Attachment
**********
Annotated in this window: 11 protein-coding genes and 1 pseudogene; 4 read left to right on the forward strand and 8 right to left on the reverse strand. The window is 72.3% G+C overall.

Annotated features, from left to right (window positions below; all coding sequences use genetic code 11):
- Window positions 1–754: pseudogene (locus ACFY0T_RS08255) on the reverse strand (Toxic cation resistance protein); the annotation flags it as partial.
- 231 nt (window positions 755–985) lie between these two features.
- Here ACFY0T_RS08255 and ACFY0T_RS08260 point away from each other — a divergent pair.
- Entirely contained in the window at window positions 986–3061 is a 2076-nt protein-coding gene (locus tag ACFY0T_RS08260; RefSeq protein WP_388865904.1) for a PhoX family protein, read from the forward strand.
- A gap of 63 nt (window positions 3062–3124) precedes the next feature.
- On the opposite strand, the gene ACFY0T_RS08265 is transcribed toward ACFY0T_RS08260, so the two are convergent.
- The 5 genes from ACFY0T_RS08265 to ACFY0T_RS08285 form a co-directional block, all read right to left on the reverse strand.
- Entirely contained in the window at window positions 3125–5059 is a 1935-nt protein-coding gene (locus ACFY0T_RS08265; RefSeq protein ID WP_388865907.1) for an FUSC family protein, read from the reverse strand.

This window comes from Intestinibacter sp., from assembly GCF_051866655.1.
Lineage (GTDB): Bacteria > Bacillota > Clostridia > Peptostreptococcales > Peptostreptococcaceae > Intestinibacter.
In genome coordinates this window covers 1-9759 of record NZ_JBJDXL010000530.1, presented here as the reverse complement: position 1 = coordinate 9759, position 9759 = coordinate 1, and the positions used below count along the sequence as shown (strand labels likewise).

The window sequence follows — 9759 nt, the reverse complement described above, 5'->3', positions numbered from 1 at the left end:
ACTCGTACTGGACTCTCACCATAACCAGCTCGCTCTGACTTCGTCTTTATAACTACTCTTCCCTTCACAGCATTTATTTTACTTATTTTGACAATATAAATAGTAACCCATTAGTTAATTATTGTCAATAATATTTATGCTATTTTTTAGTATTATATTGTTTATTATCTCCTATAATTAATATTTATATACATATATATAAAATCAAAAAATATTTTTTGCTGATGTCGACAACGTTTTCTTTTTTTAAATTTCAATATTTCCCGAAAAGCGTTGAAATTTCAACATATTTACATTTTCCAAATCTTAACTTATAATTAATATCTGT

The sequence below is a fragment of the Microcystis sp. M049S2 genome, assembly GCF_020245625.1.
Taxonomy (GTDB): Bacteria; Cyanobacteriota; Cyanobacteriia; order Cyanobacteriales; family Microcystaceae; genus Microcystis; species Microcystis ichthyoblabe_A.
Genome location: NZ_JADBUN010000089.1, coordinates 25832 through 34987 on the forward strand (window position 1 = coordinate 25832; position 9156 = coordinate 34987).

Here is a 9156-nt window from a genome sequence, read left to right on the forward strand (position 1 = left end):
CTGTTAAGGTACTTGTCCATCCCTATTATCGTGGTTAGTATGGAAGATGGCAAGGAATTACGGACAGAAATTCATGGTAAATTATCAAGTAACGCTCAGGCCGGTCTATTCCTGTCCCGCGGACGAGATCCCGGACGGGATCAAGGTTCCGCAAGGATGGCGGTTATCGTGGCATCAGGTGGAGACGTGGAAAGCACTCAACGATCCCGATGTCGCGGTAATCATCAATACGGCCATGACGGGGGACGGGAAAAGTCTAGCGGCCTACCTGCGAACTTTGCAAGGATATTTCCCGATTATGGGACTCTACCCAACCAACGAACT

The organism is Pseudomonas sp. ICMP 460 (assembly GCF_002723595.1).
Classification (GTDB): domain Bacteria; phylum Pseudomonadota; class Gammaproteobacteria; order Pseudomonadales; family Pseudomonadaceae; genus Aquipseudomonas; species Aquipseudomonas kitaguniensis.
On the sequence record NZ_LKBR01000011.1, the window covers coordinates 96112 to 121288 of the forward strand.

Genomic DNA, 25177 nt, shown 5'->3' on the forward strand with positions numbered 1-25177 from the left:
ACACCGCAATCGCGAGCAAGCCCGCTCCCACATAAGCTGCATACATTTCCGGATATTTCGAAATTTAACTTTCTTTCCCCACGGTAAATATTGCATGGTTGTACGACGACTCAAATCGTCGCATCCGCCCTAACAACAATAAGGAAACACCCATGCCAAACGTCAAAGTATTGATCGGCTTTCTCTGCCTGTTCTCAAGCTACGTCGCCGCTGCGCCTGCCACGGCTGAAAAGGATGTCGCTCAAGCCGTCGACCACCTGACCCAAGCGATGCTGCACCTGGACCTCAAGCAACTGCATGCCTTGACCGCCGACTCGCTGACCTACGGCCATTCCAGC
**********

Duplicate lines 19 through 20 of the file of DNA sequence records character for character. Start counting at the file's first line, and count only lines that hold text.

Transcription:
Here is a 9156-nt window from a genome sequence, read left to right on the forward strand (position 1 = left end):
CTGTTAAGGTACTTGTCCATCCCTATTATCGTGGTTAGTATGGAAGATGGCAAGGAATTACGGACAGAAATTCATGGTAAATTATCAAGTAACGCTCAGGCCGGTCTATTCCTGTCCCGCGGACGAGATCCCGGACGGGATCAAGGTTCCGCAAGGATGGCGGTTATCGTGGCATCAGGTGGAGACGTGGAAAGCACTCAACGATCCCGATGTCGCGGTAATCATCAATACGGCCATGACGGGGGACGGGAAAAGTCTAGCGGCCTACCTGCGAACTTTGCAAGGATATTTCCCGATTATGGGACTCTACCCAACCAACGAACT